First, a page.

Feature Walls - they're back! The trend is for boldness, whether it's geometric, botanical prints, texture, colour, whatever - it's about impact! Keep the rest of the room simple however, so that the impact isn't lost or muddled. The beauty of this trend is that it's one of the easiest ways to make a big impact in a room relatively simply. Introducing one striking focal point in your room can have a really big effect on an otherwise simple (dare I say, boring?) room. We recently created a panelled wall in my daughter's room and the impact it has made to the room is incredible.

Solace and Calm - Soft, neutral colour palettes made up of complimentary creams, soft clay pinks, cool grey and beige, smoky soft brown, opaline green, and clear pale blues (eg, Dulux Colour of the Year, ‘Bright Skies’). Mixed with textures like limestone, plaster and stone, suede. If you want to introduce metallics keep them soft and oh-so-pale - nothing brash: think translucent, pearly sheen and lustre rather than shine. Have minimal use of pattern, let texture say it all. Organic shapes and curves, and just a hint of bohemian. Picture sitting on a rocking chair in front of a faded craggy plaster wall, watching the sun set over Arizona... there, you've got it!

Micro trends for 2022: 

  • Matt Black - on the walls, or home accessories, this is a statement that will work fantastically with the maximalism or Japandi trends!
  • Bright Yellow - uplifting and the complete opposite to matt black, it can be used as a simple accent, or to give a serious pop of quirkyness and attitude in a room, or given an elegance when mixed with grey or the matt black trend. Let the sun shine in! Look at Farrow & Ball’s Babouche No.223 for inspiration.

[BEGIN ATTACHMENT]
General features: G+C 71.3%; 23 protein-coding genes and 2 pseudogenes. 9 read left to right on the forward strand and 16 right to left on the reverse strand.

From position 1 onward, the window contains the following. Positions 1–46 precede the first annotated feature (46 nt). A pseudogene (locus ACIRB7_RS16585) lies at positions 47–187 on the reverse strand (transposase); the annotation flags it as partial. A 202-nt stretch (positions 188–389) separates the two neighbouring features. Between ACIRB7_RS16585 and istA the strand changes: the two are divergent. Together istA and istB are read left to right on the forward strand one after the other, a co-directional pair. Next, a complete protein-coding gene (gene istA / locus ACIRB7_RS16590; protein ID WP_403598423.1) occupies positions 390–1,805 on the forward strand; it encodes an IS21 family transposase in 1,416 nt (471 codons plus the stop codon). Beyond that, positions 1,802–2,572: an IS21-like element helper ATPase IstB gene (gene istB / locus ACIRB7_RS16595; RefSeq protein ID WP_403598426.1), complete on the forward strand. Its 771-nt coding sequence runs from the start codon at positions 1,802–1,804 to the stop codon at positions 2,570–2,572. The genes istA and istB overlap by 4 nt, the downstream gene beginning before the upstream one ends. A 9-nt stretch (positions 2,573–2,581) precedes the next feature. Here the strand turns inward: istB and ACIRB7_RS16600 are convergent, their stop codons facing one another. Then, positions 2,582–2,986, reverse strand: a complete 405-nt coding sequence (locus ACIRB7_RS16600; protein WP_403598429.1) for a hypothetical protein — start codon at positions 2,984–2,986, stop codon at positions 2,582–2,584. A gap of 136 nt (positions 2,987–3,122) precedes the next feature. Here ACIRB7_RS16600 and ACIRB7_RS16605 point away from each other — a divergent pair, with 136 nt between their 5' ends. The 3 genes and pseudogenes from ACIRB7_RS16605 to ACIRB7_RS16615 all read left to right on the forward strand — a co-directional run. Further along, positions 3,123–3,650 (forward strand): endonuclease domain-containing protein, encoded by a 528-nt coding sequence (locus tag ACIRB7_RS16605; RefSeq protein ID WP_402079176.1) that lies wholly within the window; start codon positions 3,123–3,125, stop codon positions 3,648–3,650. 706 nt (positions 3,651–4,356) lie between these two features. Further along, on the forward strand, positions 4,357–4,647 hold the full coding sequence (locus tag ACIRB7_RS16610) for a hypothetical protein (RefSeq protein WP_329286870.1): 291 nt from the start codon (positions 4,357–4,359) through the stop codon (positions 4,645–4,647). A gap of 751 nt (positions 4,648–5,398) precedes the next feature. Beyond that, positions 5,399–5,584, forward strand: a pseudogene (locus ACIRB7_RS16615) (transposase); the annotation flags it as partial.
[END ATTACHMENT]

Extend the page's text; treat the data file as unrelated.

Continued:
• Green - in all shades, from fresh barely-there shades, to deep velvety opulent greens. It’s the influence of nature, combined with the kick back from lockdowns and indoor living - and it will work in pretty much any setting or style.
  • Polka Dots - expect to see spots and dots, small and large, everywhere...
  • Bees - of all kinds, from monochromatic vintage style to fun pops of colour or metallics; the bee emblem is definitely hot at the moment and I think it'll still be around in 2022!
  • Faux Greenery & Dried Plants - they've been around for ages and show no sign of leaving, although as we move into winter think about swapping out the leafy green faux plants for bundles of dried flowers, architectural dried grasses, and wall wreaths for a softer country look.  
  • Textures & Metallics - mix textures to introduce a cosy feel to any room, combining wood and stone with softer knitted or velvet textures, and combine with metallic shades (bright and brash, or soft and aged)